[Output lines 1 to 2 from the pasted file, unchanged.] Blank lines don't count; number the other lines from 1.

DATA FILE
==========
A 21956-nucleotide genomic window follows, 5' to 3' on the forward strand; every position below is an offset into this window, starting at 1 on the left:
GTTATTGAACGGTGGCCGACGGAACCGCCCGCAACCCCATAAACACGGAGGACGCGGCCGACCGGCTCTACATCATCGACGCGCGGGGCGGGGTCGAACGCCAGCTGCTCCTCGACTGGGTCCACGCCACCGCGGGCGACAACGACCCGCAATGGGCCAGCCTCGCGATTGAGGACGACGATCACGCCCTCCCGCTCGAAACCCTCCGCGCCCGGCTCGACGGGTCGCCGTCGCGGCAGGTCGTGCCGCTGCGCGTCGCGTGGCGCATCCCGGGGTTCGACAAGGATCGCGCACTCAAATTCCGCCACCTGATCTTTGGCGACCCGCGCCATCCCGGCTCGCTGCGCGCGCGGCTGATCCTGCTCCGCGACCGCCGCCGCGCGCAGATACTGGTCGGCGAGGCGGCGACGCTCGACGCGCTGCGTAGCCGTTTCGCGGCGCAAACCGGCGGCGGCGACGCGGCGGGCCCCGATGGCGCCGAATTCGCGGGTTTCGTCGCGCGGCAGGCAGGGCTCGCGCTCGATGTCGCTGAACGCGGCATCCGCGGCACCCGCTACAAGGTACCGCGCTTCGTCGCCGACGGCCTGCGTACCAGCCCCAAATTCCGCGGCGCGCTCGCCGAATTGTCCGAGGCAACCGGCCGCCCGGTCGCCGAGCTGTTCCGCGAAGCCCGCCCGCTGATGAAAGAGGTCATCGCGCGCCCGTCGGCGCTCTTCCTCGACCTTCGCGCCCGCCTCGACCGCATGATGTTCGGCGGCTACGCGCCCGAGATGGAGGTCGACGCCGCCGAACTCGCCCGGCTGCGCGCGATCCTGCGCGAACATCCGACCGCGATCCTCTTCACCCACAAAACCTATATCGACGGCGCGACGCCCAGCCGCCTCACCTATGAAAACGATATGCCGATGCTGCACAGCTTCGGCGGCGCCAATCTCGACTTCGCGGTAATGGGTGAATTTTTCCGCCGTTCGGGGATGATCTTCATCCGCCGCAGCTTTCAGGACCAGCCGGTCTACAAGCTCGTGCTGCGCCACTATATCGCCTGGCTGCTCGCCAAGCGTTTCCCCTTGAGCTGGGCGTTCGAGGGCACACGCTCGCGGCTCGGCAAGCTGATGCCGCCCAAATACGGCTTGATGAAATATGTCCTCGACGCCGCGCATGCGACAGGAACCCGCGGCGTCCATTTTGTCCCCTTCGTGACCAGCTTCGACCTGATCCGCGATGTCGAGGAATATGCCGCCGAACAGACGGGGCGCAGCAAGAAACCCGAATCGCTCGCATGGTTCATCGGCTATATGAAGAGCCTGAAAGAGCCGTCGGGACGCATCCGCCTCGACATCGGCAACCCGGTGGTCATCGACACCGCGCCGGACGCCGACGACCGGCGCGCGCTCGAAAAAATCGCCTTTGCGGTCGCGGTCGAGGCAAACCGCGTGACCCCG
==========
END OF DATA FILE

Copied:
A 21956-nucleotide genomic window follows, 5' to 3' on the forward strand; every position below is an offset into this window, starting at 1 on the left:
GTTATTGAACGGTGGCCGACGGAACCGCCCGCAACCCCATAAACACGGAGGACGCGGCCGACCGGCTCTACATCATCGACGCGCGGGGCGGGGTCGAACGCCAGCTGCTCCTCGACTGGGTCCACGCCACCGCGGGCGACAACGACCCGCAATGGGCCAGCCTCGCGATTGAGGACGACGATCACGCCCTCCCGCTCGAAACCCTCCGCGCCCGGCTCGACGGGTCGCCGTCGCGGCAGGTCGTGCCGCTGCGCGTCGCGTGGCGCATCCCGGGGTTCGACAAGGATCGCGCACTCAAATTCCGCCACCTGATCTTTGGCGACCCGCGCCATCCCGGCTCGCTGCGCGCGCGGCTGATCCTGCTCCGCGACCGCCGCCGCGCGCAGATACTGGTCGGCGAGGCGGCGACGCTCGACGCGCTGCGTAGCCGTTTCGCGGCGCAAACCGGCGGCGGCGACGCGGCGGGCCCCGATGGCGCCGAATTCGCGGGTTTCGTCGCGCGGCAGGCAGGGCTCGCGCTCGATGTCGCTGAACGCGGCATCCGCGGCACCCGCTACAAGGTACCGCGCTTCGTCGCCGACGGCCTGCGTACCAGCCCCAAATTCCGCGGCGCGCTCGCCGAATTGTCCGAGGCAACCGGCCGCCCGGTCGCCGAGCTGTTCCGCGAAGCCCGCCCGCTGATGAAAGAGGTCATCGCGCGCCCGTCGGCGCTCTTCCTCGACCTTCGCGCCCGCCTCGACCGCATGATGTTCGGCGGCTACGCGCCCGAGATGGAGGTCGACGCCGCCGAACTCGCCCGGCTGCGCGCGATCCTGCGCGAACATCCGACCGCGATCCTCTTCACCCACAAAACCTATATCGACGGCGCGACGCCCAGCCGCCTCACCTATGAAAACGATATGCCGATGCTGCACAGCTTCGGCGGCGCCAATCTCGACTTCGCGGTAATGGGTGAATTTTTCCGCCGTTCGGGGATGATCTTCATCCGCCGCAGCTTTCAGGACCAGCCGGTCTACAAGCTCGTGCTGCGCCACTATATCGCCTGGCTGCTCGCCAAGCGTTTCCCCTTGAGCTGGGCGTTCGAGGGCACACGCTCGCGGCTCGGCAAGCTGATGCCGCCCAAATACGGCTTGATGAAATATGTCCTCGACGCCGCGCATGCGACAGGAACCCGCGGCGTCCATTTTGTCCCCTTCGTGACCAGCTTCGACCTGATCCGCGATGTCGAGGAATATGCCGCCGAACAGACGGGGCGCAGCAAGAAACCCGAATCGCTCGCATGGTTCATCGGCTATATGAAGAGCCTGAAAGAGCCGTCGGGACGCATCCGCCTCGACATCGGCAACCCGGTGGTCATCGACACCGCGCCGGACGCCGACGACCGGCGCGCGCTCGAAAAAATCGCCTTTGCGGTCGCGGTCGAGGCAAACCGCGTGACCCCG